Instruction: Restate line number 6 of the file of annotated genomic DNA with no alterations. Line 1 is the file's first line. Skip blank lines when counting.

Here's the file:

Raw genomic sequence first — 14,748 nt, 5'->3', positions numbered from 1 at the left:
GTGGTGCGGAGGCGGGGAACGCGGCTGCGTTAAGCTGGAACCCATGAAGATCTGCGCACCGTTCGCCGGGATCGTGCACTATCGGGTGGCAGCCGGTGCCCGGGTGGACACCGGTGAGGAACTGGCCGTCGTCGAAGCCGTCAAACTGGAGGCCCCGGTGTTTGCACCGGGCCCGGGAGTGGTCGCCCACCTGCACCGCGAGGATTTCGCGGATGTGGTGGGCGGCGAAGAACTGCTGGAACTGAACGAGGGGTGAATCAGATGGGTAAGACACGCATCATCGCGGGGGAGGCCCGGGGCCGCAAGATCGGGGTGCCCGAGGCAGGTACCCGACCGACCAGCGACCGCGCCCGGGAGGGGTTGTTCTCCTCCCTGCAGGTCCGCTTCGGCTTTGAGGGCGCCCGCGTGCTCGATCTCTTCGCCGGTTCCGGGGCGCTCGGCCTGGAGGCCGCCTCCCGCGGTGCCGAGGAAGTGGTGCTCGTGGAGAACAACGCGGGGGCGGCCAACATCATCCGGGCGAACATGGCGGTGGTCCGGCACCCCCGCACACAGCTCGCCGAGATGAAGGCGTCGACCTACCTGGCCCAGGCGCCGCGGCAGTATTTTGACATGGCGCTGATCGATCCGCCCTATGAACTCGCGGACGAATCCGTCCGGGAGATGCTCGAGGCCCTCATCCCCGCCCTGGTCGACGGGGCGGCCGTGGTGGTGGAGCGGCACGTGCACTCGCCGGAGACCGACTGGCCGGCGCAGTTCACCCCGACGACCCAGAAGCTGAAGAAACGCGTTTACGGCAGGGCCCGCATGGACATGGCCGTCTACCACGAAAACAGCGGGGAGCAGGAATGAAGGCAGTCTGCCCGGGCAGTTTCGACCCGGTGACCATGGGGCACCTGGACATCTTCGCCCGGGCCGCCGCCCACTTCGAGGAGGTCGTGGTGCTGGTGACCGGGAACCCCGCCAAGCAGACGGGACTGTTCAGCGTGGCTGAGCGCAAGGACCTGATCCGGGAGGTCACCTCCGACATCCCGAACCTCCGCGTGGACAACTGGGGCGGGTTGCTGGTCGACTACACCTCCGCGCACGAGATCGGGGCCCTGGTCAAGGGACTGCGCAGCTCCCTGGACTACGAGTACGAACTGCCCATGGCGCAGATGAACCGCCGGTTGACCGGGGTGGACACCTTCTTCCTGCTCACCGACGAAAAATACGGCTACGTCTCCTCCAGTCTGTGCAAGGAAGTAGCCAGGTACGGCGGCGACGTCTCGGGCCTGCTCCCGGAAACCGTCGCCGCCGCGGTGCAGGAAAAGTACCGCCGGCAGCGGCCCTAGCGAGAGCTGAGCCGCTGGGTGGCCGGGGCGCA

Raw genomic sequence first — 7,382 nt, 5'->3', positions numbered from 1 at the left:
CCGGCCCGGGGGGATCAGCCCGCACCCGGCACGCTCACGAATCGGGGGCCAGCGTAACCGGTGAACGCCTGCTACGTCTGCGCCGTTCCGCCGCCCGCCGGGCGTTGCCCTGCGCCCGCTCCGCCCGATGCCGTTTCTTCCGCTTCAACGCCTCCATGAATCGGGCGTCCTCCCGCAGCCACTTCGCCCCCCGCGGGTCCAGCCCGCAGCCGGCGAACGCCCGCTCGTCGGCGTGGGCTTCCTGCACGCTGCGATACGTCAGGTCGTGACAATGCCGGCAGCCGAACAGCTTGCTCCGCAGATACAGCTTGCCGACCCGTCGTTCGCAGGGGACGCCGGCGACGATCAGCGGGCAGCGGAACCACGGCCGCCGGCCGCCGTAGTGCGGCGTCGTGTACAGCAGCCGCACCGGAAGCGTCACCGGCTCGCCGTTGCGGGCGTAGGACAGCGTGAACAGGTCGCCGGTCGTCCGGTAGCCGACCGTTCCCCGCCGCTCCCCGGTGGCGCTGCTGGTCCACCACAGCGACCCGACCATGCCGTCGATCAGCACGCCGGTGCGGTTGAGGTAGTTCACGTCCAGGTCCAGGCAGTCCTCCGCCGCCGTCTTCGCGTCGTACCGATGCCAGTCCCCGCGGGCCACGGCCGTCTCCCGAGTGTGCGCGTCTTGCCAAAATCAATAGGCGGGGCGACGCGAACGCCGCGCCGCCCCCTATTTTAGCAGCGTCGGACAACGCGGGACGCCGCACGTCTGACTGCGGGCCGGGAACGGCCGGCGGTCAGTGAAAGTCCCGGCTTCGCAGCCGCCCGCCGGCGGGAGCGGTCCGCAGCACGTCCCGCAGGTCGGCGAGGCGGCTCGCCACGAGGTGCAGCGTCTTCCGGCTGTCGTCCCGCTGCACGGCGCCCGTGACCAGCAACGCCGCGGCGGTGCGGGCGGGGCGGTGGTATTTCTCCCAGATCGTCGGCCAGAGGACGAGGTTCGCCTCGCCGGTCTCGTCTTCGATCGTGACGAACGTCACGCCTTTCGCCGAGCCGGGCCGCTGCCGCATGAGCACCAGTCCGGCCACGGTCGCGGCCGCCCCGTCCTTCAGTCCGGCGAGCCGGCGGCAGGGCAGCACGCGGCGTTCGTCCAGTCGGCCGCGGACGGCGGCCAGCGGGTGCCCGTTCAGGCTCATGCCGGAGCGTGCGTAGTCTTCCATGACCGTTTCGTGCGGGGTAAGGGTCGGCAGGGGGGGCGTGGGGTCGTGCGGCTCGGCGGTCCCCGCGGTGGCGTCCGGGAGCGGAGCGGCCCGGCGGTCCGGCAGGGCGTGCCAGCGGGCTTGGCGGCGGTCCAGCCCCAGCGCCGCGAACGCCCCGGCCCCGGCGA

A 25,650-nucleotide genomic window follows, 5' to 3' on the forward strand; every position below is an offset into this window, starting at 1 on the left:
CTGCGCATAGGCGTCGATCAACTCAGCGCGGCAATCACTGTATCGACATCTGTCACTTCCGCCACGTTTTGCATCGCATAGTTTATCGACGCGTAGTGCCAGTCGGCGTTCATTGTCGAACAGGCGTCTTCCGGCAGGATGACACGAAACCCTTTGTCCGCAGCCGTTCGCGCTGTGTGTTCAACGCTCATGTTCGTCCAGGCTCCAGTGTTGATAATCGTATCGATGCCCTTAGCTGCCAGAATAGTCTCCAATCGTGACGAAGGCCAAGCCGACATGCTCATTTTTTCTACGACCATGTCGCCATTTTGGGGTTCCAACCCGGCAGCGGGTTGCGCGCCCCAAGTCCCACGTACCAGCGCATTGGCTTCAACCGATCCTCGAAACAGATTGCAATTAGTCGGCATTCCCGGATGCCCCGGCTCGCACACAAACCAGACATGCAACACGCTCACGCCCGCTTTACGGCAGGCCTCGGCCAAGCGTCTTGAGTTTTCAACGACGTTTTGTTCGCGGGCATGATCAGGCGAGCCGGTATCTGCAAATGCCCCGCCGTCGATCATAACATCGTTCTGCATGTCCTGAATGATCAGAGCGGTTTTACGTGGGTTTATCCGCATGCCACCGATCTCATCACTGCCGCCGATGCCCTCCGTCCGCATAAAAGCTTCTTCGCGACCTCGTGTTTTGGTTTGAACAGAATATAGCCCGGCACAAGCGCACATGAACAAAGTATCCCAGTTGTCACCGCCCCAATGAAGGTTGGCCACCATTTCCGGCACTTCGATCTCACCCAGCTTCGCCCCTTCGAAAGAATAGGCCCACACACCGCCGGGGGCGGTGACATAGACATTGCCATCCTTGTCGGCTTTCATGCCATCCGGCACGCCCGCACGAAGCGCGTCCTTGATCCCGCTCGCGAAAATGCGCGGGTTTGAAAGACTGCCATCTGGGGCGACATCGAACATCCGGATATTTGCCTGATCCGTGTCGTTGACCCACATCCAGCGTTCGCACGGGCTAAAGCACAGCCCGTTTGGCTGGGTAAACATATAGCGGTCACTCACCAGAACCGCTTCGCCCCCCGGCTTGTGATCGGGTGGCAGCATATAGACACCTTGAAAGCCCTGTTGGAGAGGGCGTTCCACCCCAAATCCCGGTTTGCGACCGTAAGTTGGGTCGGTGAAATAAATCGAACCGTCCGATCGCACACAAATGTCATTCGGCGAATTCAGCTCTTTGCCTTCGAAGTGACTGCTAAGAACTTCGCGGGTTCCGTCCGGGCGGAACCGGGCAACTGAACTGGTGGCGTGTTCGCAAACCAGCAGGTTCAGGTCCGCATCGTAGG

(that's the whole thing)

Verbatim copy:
CTGCGCATAGGCGTCGATCAACTCAGCGCGGCAATCACTGTATCGACATCTGTCACTTCCGCCACGTTTTGCATCGCATAGTTTATCGACGCGTAGTGCCAGTCGGCGTTCATTGTCGAACAGGCGTCTTCCGGCAGGATGACACGAAACCCTTTGTCCGCAGCCGTTCGCGCTGTGTGTTCAACGCTCATGTTCGTCCAGGCTCCAGTGTTGATAATCGTATCGATGCCCTTAGCTGCCAGAATAGTCTCCAATCGTGACGAAGGCCAAGCCGACATGCTCATTTTTTCTACGACCATGTCGCCATTTTGGGGTTCCAACCCGGCAGCGGGTTGCGCGCCCCAAGTCCCACGTACCAGCGCATTGGCTTCAACCGATCCTCGAAACAGATTGCAATTAGTCGGCATTCCCGGATGCCCCGGCTCGCACACAAACCAGACATGCAACACGCTCACGCCCGCTTTACGGCAGGCCTCGGCCAAGCGTCTTGAGTTTTCAACGACGTTTTGTTCGCGGGCATGATCAGGCGAGCCGGTATCTGCAAATGCCCCGCCGTCGATCATAACATCGTTCTGCATGTCCTGAATGATCAGAGCGGTTTTACGTGGGTTTATCCGCATGCCACCGATCTCATCACTGCCGCCGATGCCCTCCGTCCGCATAAAAGCTTCTTCGCGACCTCGTGTTTTGGTTTGAACAGAATATAGCCCGGCACAAGCGCACATGAACAAAGTATCCCAGTTGTCACCGCCCCAATGAAGGTTGGCCACCATTTCCGGCACTTCGATCTCACCCAGCTTCGCCCCTTCGAAAGAATAGGCCCACACACCGCCGGGGGCGGTGACATAGACATTGCCATCCTTGTCGGCTTTCATGCCATCCGGCACGCCCGCACGAAGCGCGTCCTTGATCCCGCTCGCGAAAATGCGCGGGTTTGAAAGACTGCCATCTGGGGCGACATCGAACATCCGGATATTTGCCTGATCCGTGTCGTTGACCCACATCCAGCGTTCGCACGGGCTAAAGCACAGCCCGTTTGGCTGGGTAAACATATAGCGGTCACTCACCAGAACCGCTTCGCCCCCCGGCTTGTGATCGGGTGGCAGCATATAGACACCTTGAAAGCCCTGTTGGAGAGGGCGTTCCACCCCAAATCCCGGTTTGCGACCGTAAGTTGGGTCGGTGAAATAAATCGAACCGTCCGATCGCACACAAATGTCATTCGGCGAATTCAGCTCTTTGCCTTCGAAGTGACTGCTAAGAACTTCGCGGGTTCCGTCCGGGCGGAACCGGGCAACTGAACTGGTGGCGTGTTCGCAAACCAGCAGGTTCAGGTCCGCATCGTAGG